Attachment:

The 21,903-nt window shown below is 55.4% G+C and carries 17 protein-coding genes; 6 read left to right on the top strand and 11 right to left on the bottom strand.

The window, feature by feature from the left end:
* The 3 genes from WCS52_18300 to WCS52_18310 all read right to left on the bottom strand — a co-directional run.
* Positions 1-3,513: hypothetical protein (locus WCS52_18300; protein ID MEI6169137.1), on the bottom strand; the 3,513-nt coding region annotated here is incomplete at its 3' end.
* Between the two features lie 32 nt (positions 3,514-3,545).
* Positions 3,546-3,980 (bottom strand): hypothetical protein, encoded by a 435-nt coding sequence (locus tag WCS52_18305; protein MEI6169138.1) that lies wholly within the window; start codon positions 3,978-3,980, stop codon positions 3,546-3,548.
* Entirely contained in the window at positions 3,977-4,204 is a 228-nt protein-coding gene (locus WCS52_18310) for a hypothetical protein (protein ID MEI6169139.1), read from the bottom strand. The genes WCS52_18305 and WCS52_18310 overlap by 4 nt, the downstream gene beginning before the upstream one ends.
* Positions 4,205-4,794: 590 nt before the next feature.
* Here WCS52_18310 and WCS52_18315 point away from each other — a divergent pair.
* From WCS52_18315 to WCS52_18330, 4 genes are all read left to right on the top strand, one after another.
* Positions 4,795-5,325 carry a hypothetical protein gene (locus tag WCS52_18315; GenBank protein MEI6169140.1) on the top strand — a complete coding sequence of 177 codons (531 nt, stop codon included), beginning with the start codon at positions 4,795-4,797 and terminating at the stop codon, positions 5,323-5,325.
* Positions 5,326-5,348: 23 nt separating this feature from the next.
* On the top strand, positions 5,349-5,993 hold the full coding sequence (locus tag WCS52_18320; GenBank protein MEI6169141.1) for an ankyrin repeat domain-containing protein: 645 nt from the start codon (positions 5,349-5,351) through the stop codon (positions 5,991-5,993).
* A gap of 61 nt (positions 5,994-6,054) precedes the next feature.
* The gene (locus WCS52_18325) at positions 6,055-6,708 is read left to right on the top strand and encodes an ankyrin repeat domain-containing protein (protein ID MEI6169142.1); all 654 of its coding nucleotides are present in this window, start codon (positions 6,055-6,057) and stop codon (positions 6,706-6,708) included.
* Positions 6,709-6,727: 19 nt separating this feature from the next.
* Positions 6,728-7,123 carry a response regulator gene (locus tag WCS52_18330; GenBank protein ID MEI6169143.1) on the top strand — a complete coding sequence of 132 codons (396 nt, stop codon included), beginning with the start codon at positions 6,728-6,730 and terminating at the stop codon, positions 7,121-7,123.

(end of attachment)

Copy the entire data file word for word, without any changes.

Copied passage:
The 21,903-nt window shown below is 55.4% G+C and carries 17 protein-coding genes; 6 read left to right on the top strand and 11 right to left on the bottom strand.

The window, feature by feature from the left end:
* The 3 genes from WCS52_18300 to WCS52_18310 all read right to left on the bottom strand — a co-directional run.
* Positions 1-3,513: hypothetical protein (locus WCS52_18300; protein ID MEI6169137.1), on the bottom strand; the 3,513-nt coding region annotated here is incomplete at its 3' end.
* Between the two features lie 32 nt (positions 3,514-3,545).
* Positions 3,546-3,980 (bottom strand): hypothetical protein, encoded by a 435-nt coding sequence (locus tag WCS52_18305; protein MEI6169138.1) that lies wholly within the window; start codon positions 3,978-3,980, stop codon positions 3,546-3,548.
* Entirely contained in the window at positions 3,977-4,204 is a 228-nt protein-coding gene (locus WCS52_18310) for a hypothetical protein (protein ID MEI6169139.1), read from the bottom strand. The genes WCS52_18305 and WCS52_18310 overlap by 4 nt, the downstream gene beginning before the upstream one ends.
* Positions 4,205-4,794: 590 nt before the next feature.
* Here WCS52_18310 and WCS52_18315 point away from each other — a divergent pair.
* From WCS52_18315 to WCS52_18330, 4 genes are all read left to right on the top strand, one after another.
* Positions 4,795-5,325 carry a hypothetical protein gene (locus tag WCS52_18315; GenBank protein MEI6169140.1) on the top strand — a complete coding sequence of 177 codons (531 nt, stop codon included), beginning with the start codon at positions 4,795-4,797 and terminating at the stop codon, positions 5,323-5,325.
* Positions 5,326-5,348: 23 nt separating this feature from the next.
* On the top strand, positions 5,349-5,993 hold the full coding sequence (locus tag WCS52_18320; GenBank protein MEI6169141.1) for an ankyrin repeat domain-containing protein: 645 nt from the start codon (positions 5,349-5,351) through the stop codon (positions 5,991-5,993).
* A gap of 61 nt (positions 5,994-6,054) precedes the next feature.
* The gene (locus WCS52_18325) at positions 6,055-6,708 is read left to right on the top strand and encodes an ankyrin repeat domain-containing protein (protein ID MEI6169142.1); all 654 of its coding nucleotides are present in this window, start codon (positions 6,055-6,057) and stop codon (positions 6,706-6,708) included.
* Positions 6,709-6,727: 19 nt separating this feature from the next.
* Positions 6,728-7,123 carry a response regulator gene (locus tag WCS52_18330; GenBank protein ID MEI6169143.1) on the top strand — a complete coding sequence of 132 codons (396 nt, stop codon included), beginning with the start codon at positions 6,728-6,730 and terminating at the stop codon, positions 7,121-7,123.